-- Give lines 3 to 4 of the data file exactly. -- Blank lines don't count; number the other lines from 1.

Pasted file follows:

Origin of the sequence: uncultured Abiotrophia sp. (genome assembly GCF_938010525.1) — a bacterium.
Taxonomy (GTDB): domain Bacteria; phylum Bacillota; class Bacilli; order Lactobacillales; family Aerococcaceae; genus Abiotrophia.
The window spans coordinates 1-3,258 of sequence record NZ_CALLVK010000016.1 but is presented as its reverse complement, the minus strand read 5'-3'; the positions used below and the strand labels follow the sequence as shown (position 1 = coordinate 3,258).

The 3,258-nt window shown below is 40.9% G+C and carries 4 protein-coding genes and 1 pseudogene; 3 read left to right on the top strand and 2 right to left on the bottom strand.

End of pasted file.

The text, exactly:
The window spans coordinates 1-3,258 of sequence record NZ_CALLVK010000016.1 but is presented as its reverse complement, the minus strand read 5'-3'; the positions used below and the strand labels follow the sequence as shown (position 1 = coordinate 3,258).

The 3,258-nt window shown below is 40.9% G+C and carries 4 protein-coding genes and 1 pseudogene; 3 read left to right on the top strand and 2 right to left on the bottom strand.